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Distributed for National University of Singapore Press

Wayward Distractions

Ornament, Emotion, Zombies and the Study of Buddhism in Thailand

A collection of essays engaging with Buddhism in Thailand and the virtues of distraction and variety within the materialist turn in studies of religion. 

In Thailand, Buddhism is deeply integrated into national institutions and ideologies, making it tempting to think of Buddhism in Thailand as a textual, institutional, cultural, and conceptual whole. At the same time, religious expression in the country reflects anything but a single order. Often gaudy, cacophonous, variegated, and jumbled, diversity and apparent contradiction abound. A more open engagement with Buddhism in Thailand requires a willingness to be distracted, to step away from received hierarchies and follow the intriguing detail in the ornate design, the odd textual reference, and to prefer "thin description" over a search for meaning. Justin McDaniel's well-known book-length writings in Buddhist and Theravada studies cannot be fully understood without taking into account his shorter writings, what he calls his wayward distractions. Collected together for the first time, these essays cover subjects ranging from ornamental art to marriage and emotion, the role of Hinduism, neglected gender and ethnic diversity, Buddhist inflections in contemporary art practice, and the boundaries between the living, dead, and undead. These writings will be of importance to students of Theravada and Thailand, of religion in Southeast Asia and more generally, of the materialist turn in studies of religion.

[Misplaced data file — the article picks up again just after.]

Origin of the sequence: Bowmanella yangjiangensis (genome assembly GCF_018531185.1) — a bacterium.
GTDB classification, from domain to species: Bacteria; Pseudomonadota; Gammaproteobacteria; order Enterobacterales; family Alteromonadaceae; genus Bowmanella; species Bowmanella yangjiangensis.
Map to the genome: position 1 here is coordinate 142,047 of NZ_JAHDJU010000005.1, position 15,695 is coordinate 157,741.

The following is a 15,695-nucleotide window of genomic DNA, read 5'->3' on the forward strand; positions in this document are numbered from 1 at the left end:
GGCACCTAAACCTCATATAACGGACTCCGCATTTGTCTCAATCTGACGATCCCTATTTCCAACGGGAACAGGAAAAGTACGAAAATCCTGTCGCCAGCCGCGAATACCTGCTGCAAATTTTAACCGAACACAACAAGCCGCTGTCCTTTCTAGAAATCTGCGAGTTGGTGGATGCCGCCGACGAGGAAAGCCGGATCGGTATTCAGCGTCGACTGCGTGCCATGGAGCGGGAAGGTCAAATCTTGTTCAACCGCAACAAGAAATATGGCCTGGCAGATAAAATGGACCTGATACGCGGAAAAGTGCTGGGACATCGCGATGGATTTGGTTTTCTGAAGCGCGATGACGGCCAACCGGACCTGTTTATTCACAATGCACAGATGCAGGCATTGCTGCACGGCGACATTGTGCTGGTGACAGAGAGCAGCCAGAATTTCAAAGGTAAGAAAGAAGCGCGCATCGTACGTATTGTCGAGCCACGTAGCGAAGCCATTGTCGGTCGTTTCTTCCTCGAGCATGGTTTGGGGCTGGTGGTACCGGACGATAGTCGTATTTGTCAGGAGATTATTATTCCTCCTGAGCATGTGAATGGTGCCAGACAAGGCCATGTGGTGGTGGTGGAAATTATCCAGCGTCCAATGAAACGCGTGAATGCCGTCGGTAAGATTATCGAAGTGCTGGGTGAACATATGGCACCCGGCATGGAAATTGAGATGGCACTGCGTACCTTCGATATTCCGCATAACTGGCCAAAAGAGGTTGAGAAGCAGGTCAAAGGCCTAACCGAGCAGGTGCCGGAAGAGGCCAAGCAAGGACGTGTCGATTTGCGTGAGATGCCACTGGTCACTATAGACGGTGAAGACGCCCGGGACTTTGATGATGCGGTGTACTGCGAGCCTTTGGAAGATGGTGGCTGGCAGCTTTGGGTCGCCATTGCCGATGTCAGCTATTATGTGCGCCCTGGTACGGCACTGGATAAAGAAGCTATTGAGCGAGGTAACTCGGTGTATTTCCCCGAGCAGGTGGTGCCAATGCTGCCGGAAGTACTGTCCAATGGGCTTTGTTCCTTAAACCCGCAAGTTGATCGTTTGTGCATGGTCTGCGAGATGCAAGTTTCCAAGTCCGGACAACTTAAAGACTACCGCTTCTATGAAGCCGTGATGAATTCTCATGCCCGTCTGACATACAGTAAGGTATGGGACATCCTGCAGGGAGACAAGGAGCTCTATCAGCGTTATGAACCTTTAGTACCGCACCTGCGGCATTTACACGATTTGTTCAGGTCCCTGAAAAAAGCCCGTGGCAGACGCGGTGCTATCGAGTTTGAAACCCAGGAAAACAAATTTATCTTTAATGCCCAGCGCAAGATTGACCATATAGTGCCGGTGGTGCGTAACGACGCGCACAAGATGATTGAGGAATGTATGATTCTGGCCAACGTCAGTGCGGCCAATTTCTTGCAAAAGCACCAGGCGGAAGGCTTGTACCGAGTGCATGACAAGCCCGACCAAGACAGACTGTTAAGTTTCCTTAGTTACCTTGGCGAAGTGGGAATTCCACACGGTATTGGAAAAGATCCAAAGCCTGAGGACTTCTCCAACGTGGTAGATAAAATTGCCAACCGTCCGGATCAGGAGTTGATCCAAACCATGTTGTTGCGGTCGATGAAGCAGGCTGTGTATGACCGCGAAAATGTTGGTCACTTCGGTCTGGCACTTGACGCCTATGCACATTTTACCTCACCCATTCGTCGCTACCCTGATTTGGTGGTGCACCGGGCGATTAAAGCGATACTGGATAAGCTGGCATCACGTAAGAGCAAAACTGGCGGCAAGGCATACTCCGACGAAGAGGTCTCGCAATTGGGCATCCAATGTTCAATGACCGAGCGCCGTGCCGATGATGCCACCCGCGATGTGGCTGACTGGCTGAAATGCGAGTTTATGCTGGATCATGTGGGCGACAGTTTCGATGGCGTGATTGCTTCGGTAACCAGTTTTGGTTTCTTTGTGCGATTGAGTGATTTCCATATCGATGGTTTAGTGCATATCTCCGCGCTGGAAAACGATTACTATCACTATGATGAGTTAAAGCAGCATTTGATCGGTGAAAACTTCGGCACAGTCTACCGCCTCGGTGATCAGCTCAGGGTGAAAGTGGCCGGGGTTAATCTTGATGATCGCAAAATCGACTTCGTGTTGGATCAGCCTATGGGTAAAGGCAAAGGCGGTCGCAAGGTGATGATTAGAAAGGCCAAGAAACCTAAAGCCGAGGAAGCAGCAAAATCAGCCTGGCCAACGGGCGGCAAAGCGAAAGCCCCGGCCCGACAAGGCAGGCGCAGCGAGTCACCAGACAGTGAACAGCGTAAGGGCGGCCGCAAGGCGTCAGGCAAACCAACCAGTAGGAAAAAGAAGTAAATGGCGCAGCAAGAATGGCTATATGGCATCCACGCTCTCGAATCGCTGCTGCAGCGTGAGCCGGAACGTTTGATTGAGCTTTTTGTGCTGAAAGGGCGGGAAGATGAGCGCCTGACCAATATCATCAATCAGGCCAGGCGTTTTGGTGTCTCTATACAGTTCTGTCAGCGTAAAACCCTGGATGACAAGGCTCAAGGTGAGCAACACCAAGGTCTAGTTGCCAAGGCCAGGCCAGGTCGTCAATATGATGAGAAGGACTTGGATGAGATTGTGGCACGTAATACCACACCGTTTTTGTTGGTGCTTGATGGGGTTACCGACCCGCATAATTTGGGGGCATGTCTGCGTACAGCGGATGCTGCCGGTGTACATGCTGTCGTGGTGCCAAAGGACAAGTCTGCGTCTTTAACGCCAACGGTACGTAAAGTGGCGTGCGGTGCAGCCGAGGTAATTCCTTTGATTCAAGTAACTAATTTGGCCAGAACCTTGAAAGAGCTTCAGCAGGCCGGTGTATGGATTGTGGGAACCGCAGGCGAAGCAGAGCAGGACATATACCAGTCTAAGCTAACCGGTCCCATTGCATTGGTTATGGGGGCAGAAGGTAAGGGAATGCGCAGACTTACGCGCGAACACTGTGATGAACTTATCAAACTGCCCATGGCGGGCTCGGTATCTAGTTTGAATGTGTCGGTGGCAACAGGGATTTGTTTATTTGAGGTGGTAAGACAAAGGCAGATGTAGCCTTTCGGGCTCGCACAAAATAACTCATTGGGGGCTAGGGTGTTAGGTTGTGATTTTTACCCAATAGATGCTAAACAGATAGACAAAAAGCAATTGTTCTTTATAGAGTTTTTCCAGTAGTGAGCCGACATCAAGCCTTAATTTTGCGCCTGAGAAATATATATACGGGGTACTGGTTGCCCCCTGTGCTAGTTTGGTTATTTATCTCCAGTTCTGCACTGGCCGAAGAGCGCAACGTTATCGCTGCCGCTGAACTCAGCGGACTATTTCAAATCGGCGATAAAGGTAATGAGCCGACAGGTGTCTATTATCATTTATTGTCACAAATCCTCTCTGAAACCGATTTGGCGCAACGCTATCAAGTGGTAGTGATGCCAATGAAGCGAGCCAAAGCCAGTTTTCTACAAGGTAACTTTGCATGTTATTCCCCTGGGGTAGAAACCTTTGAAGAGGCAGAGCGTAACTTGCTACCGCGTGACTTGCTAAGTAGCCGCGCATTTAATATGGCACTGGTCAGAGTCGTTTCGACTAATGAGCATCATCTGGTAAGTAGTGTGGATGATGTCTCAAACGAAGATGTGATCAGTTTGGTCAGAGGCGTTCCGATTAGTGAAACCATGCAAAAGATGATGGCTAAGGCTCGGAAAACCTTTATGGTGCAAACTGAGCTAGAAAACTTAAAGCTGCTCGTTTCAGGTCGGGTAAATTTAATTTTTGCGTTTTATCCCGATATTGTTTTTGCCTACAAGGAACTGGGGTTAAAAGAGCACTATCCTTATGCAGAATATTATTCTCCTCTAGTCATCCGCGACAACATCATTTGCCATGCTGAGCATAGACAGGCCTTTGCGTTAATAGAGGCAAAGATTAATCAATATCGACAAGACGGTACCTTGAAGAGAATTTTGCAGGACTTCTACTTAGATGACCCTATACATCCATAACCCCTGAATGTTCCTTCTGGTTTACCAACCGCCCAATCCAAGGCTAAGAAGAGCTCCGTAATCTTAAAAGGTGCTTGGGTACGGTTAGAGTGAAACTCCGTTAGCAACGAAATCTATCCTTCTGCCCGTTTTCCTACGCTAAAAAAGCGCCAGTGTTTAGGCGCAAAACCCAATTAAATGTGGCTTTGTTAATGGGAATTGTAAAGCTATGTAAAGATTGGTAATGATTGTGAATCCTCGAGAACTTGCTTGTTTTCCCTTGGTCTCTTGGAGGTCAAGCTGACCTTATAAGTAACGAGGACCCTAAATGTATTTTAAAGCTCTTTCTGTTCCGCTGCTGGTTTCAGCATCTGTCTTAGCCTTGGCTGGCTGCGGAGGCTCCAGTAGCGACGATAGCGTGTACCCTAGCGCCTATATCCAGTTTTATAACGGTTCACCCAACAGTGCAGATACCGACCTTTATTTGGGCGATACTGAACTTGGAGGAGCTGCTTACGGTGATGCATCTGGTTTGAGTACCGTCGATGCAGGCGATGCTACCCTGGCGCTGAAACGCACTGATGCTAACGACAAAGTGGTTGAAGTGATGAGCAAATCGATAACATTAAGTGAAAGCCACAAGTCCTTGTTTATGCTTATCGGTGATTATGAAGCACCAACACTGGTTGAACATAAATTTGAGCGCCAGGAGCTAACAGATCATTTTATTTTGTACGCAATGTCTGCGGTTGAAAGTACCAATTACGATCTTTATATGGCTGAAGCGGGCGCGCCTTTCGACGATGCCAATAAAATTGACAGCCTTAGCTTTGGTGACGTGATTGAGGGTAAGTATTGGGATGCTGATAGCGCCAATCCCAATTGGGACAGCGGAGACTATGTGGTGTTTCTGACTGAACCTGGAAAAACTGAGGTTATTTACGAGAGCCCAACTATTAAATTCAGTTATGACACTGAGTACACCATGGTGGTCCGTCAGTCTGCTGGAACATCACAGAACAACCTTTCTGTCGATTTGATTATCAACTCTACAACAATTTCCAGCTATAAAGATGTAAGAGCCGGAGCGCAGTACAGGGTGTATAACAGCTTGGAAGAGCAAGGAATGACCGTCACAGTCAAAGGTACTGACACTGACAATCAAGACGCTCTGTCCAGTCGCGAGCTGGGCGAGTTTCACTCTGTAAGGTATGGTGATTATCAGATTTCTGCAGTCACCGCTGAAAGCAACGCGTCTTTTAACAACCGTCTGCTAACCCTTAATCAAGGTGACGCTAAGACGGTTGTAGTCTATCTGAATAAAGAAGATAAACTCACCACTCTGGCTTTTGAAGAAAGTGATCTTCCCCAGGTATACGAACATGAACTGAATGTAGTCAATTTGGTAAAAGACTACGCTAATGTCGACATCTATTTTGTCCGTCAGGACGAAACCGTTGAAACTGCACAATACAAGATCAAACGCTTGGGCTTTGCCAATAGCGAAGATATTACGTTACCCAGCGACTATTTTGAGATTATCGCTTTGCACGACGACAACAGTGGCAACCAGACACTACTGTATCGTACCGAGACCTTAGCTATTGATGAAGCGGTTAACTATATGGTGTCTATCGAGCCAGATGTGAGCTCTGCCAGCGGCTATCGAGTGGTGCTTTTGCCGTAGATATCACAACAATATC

360 pages | 24 halftones | 6 x 9

Kyoto-CSEAS Series on Asian Studies

Asian Studies: Southeast Asia and Australia

Religion: South and East Asian Religions

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“This work is a treasure for any fan of McDaniel’s outstanding work on Thailand. A selection of ten articles published between 2000 and now, this first volume shows the diversity of his work and his efforts to challenge limiting understandings of Buddhism in Thailand. . . .  An extremely helpful book for beginner and experienced scholars of Thai studies and Thai Buddhism.”

The Review

Table of Contents

Introduction: Cajoleries, Non-Human Ontology and the Importance of Thin Description in the Study of Thai Buddhist Stuff

Ethnicity and the galactic polity: Ideas and actualities in the history of Bangkok

Creative Engagement: the Sujavanna Wua Luang and its Contribution to Buddhist Literature

Beautifully Buddhist and Betrothed: Marriage and Buddhism as described in the Jatakas

The Bird in the Corner of the Painting: Problems with the Use of Buddhist Texts to Study Buddhist Ornamental Art in Thailand

The Material Turn: An Introduction to Thai Sources for the Study of Buddhist Amulets

Strolling through Temporary Temples: Modern Buddhist Art Installations in Thailand

This Hindu Holy Man is a Thai Buddhist

Encountering Corpses: Notes on Zombies and the Living Dead in Buddhist Southeast Asia

Buddhist ‘nuns’ (mae chi) and the teaching of Pali in contemporary Thailand

Works Cited

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